Norfolk ace Jamie Chestney ready to ‘go it alone’ at Commonwealth Games in Glasgow despite support

Jamie Chestney and Natalie Melmore pictured in the spectators' gallery in Paphos last year during th

Jamie Chestney and Natalie Melmore pictured in the spectators' gallery in Paphos last year during the Atlantic championships - Credit: Archant

Debutant Jamie Chestney has expert advice available at every turn ahead of his Commonwealth Games bow.

World Indoor Bowls at Hopton. Jamie Chestney in action during the 2011 event. Photo: Andy Darnell

World Indoor Bowls at Hopton. Jamie Chestney in action during the 2011 event. Photo: Andy Darnell - Credit: Archant © 2011

The England international, who has spent almost all of his life living in Fakenham, is engaged to reigning women's singles champion Natalie Melmore. But the 27-year-old insists he'll be turning a deaf ear to anything the 2010 gold medallist has to say ahead of taking to the rink in Glasgow.

The Newton Abbot resident said: 'I'm certainly best known for being Natalie's fiance in Devon – I've only been down here for a couple of years. She's in the ladies' team again so she's obviously got high hopes to defend that title.

'It's very different because the men and the women never really play together. We don't actually compete against each other – but any time we've (Chestney and Melmore) actually practiced together I won't mention the scores. We're playing on opposite sessions (in Glasgow). The opportunity to watch each other is there but we've had discussions amongst us two, and the rest of the team, and we know we're all backing each other.

'Obviously we want everyone to come home with gold medals but it's really about looking after yourself and getting the preparation right. For myself it'll be about getting back to the athletes' village and chilling out for a couple of hours before I go back and play my second game in the evening.

City of Ely bowler Ellen Falkner

City of Ely bowler Ellen Falkner - Credit: Archant


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'Natalie won't be passing on much advice to me because it's quite a different game that the ladies play to the men, certainly tactically. She's passed on some advice about how the athletes' village was in Delhi (2010) and looking after yourself, but again the schedule is quite different this time to what it was for them.'

If he doesn't want to listen intently to much that Melmore, pictured alongside her future husband below, has to say, Chestney – who will play in the triples and the fours – could do worse than take on board the thoughts of Wisbech-born Ellen Falkner. The 35-year-old heads to Scotland for her fourth Games appearance having appeared at Manchester in 2002, the 2006 event in Melbourne and Delhi four years later. Ely-based Falkner admits that a home Commonwealths is the greatest experience a player can embark on, so expects to pass on her memories to help other Team England competitors over the next week or so.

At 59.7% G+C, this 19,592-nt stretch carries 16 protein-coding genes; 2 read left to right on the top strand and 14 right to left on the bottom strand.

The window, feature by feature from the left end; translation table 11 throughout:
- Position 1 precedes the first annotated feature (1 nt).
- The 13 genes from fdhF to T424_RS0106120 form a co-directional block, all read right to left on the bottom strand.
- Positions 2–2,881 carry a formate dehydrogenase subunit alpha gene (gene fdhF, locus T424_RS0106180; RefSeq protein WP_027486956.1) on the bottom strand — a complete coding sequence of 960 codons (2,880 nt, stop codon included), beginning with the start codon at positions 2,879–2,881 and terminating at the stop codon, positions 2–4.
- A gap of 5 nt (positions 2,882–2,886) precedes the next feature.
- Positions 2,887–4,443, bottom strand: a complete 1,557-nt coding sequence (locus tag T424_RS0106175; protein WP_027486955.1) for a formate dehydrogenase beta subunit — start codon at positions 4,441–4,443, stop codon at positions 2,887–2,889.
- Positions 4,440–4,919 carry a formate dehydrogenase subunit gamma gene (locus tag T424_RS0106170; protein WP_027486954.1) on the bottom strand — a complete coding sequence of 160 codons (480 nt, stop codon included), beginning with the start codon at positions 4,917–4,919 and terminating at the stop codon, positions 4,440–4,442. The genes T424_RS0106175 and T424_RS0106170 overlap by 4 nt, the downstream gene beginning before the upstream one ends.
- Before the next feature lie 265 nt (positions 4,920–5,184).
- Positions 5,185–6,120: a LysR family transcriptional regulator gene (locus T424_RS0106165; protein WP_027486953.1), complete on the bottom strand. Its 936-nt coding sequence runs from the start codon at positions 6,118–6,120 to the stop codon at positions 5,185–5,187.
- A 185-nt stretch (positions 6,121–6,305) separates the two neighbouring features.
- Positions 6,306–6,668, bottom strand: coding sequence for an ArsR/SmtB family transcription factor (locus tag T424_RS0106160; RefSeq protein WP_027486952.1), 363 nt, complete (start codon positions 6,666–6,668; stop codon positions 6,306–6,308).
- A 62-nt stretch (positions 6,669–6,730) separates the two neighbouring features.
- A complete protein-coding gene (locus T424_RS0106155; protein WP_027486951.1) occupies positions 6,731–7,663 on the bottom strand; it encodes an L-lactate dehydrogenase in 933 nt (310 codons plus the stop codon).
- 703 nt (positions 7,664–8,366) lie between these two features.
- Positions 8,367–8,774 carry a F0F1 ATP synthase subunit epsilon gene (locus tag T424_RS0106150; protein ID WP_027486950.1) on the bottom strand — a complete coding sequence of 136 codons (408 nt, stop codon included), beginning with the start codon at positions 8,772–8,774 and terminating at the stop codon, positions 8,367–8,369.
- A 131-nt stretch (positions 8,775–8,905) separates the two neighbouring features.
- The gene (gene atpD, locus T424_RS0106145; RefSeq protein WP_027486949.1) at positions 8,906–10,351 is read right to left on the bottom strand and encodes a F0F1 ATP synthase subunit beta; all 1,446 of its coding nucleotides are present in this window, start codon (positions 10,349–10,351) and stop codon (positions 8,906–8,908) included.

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'There's no doubt that my role in the team has changed,' says the woman who won fours' gold 12 years ago and topped the podium with her lifelong friend Amy Monkhouse in the pairs in India.

'In 2002 I was the baby of the team and very much looked after. Now, in the women's team in particular, I'm the senior player by nine years. So the role does change quite dramatically and you very much try and take on that role in supporting and helping others, but equally focusing on your own performance as well and drawing on that experience to help me play the best that I can play.'

The well-respected competitor's Delhi delight was a tribute to her extremely supportive nan who died in the build-up to the Games – the 20th version of which kicks-off with an opening ceremony in Scotland this evening. Having only once returned home from a Commonwealths without a medal, Falkner's West Norfolk-raised compatriot Chestney would be wise to take on board the pain his team-mate still feels at her downfall Down Under.

The defending champion, who will compete in the triples and not the pairs as she did four years ago, added: 'Australia was probably the biggest low of my bowling career, but probably one of my most defining moments. The amount I learned through that disappointing performance actually saw me come back a better player for it.'

While Fakenham's hero may end up still being overshadowed by 'Mrs Chestney' and Falkner whatever happens north of the border, at least he'll finally get the chance to let his game do the talking on bowls' biggest stage.

To hear full interviews with Chestney and Falkner, listen to West Norfolk Sports Podcast episode 36, hosted by reporter Gavin Caney, at www.edp24.co.uk/wnsp

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